The best X-MEN films, in my mind, have been on solid footing when they focus their storylines on relatable themes.  This go around, X-MEN; DAYS OF FUTURE PAST is an even deeper assessment on the nature of cultural extinction bred by decades of ignorance and fear, something that the previous films dealt with, but not with the somberness on display here.  In many ways, this entry further probes what makes the heroes and villains of the X-Men universe so thoroughly compelling, especially for the way that the storyline in the past is tied in to key political figures and social events from our own past.  McAvoy’s Xavier is easily the most intriguingly handled character in the film, whom began X-MEN: FIRST CLASS as a somewhat cocky and headstrong professor-to-be, but has now been reduced to a disillusioned and apathetic loner that has little hope for his kind (many of his prized pupils going to and being killed in the Vietnam War hasn’t helped him spiritually either).  His real challenge is to rediscover the long lost hero that resides within him, which gives this X-MEN film an added layer of psychological complexity.

Singer, if anything, understands these super powered, but deeply humanistic characters better than any of the previous X-Men directors.  Magento remains an endlessly fascinating foil to Xavier, the former who takes a more pacifistic approach to dealing with ignorant humans, whereas the latter – a child victim of the Holocaust – is a more militantly antagonistic and does not like being pushed around.  McAvoy and Fassbender are a real treasure in these films, as they establish the rhythms of their deeply problematic relationship and gives the series more edge because of it.  It could be said, though, that this is Wolverine’s film, and Jackman is as equal to the task as ever, especially in providing the film with much needed dosages of comic relief.  His future consciousness arrives in its past self while lying with a strange woman…in a waterbed, which is a dicey situation for a man that sometimes instinctively lets his claws spring from his knuckles on instinct. 

That is not to say that the film is bereft of action and spectacle.  Singer really has hit his stride in terms of marrying character dynamics and drama with awe-inspiring visual flourishes that comic book die-hards clamor for in films like this.  There’s a remarkably nifty Pentagon prison break sequence, during which time Xavier, Beast (Nicholas Hoult) and Wolverine enlist in Quicksilver (a super speedy mutant, played by Evan Peters) to use his powers to stop the onslaught of prison guards (the film slows down to show his P.O.V. as he mischievously uses the guards like puppets without their knowledge or consent).  Then there is a truly remarkable sequence involving Magento levitating John F. Kennedy Memorial Stadium off of the ground and then placing it around the White House to separate it from the outside world so that he can enact his own fiendish and twisted end-game in the film’s thrilling climax.  Singer’s command of pacing, visual effects artistry and ingenuity, and building tension as the film hurtles to an unavoidable conclusion pitting all powerful heroes versus equally powerful villains are all at their peaks here.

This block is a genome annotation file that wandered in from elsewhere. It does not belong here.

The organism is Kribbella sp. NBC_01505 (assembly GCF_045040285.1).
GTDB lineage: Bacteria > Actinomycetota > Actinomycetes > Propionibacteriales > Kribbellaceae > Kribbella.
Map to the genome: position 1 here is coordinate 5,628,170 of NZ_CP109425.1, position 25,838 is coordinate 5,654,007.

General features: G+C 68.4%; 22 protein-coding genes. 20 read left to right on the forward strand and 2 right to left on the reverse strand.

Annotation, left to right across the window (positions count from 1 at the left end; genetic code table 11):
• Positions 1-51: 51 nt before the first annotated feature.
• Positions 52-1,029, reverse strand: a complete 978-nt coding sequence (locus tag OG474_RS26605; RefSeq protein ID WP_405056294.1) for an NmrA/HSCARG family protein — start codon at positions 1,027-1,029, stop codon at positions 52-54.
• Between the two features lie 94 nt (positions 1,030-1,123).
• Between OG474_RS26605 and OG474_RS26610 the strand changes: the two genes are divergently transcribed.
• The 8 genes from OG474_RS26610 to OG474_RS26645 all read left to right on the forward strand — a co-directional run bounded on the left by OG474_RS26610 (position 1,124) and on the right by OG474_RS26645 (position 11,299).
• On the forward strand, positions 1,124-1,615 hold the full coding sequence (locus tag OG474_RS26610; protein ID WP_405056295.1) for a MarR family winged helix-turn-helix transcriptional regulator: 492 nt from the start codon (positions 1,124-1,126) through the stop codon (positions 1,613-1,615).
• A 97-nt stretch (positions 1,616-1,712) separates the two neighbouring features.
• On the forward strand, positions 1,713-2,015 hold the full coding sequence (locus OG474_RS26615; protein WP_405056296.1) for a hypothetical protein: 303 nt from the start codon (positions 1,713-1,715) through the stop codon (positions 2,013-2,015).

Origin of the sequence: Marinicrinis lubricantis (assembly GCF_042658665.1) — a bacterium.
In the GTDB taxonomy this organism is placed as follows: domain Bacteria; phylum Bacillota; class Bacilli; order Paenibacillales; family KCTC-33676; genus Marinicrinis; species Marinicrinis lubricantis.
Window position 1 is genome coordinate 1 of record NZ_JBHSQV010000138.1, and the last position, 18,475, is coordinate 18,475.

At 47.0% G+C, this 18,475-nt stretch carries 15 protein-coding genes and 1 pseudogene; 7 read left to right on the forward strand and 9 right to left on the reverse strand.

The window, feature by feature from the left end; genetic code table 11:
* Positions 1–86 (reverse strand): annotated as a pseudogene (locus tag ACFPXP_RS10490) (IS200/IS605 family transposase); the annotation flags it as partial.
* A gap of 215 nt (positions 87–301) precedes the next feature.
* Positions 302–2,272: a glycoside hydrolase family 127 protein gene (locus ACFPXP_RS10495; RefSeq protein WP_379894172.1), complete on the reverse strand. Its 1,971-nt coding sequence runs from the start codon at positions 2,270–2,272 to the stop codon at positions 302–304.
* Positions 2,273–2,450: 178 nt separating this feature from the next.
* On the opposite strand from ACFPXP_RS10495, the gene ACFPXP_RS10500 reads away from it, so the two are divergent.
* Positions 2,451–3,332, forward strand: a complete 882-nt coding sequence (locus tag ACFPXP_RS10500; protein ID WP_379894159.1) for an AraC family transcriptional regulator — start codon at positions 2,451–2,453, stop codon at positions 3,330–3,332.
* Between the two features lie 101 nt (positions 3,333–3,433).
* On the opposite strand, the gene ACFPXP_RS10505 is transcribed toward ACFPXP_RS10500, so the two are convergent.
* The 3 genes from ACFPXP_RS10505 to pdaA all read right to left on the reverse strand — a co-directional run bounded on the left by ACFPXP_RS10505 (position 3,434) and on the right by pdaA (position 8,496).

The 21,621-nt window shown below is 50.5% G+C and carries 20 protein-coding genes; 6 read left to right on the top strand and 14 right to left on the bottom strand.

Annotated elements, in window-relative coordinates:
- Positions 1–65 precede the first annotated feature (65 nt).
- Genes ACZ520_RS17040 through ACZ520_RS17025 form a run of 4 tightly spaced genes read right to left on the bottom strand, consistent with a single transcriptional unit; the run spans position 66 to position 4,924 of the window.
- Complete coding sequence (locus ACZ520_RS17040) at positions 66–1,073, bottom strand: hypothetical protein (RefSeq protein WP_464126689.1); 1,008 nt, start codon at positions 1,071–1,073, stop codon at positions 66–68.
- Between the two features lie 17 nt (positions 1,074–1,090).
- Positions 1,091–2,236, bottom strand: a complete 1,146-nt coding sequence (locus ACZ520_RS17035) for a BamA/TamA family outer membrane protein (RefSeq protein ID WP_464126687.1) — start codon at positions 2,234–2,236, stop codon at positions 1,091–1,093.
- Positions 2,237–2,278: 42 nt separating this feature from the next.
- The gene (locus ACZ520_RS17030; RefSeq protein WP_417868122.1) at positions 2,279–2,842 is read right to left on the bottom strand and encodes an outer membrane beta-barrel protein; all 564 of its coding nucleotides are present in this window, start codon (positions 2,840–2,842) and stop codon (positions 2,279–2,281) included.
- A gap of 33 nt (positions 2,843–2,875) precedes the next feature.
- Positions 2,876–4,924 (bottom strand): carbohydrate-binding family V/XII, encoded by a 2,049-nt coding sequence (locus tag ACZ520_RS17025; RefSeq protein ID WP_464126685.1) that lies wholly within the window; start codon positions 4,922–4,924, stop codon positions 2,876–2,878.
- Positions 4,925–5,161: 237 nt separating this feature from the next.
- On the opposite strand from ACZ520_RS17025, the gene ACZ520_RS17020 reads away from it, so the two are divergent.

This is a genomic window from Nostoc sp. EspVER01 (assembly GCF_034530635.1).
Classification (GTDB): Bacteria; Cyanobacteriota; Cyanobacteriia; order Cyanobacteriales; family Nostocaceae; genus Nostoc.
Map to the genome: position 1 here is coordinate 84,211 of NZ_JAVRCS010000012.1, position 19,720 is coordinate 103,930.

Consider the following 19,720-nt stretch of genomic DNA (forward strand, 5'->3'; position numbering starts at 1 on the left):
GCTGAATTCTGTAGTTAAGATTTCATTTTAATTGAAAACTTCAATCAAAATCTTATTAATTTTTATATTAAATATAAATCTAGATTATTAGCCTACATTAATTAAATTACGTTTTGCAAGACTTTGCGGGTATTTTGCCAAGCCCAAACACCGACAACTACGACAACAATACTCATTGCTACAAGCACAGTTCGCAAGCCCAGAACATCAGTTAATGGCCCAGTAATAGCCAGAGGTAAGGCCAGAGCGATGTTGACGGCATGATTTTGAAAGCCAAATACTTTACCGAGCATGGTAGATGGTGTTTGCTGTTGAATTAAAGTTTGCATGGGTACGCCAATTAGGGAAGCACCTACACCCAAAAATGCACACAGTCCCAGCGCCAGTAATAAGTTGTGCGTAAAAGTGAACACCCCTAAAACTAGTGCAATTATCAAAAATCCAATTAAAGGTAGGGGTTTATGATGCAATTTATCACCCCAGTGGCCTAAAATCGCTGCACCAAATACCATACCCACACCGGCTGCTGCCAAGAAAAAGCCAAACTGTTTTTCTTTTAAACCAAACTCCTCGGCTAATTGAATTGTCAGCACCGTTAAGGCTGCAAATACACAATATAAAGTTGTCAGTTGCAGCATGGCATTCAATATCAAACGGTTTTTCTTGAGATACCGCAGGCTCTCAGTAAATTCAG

Considering just how densely packed X-MEN: DAYS OF FUTURE PAST is, it nonetheless suffers the same fate of its antecedents by losing focus of many characters as a result of its overcrowded nature.  Halle Berry, Ellen Page, Stewart and McKellan are sort of disappointingly reduced to glorified cameos here, and Jennifer Lawrence’s Mystique seems more of a fringe figure of interest that is used more as a plot device to propel the story forward than she is as a captivating character set within it.  And, yeah, if you think about the logical loopholes of the film’s time travel it will ostensibly stymie your overall interest in it.  Still, Singer’s return to the mutant universe is a largely rousing and victorious one, as he understands the requirements of this series to hone in on the relatable quandaries of these super heroes in introspective moments while still delivering the requisite level of large scale escapist thrills that these films require.  Maybe more than the previous X-MEN films, this entry – as a direct result of it spanning multiple countries, time periods, and characters at different ages and mentalities – feels more epically staged and deeply personal than ever.  That’s a thorny dichotomy to pull off effectively for any super hero genre film…perhaps even more nifty Kitty Pride’s time travel mutant tricks.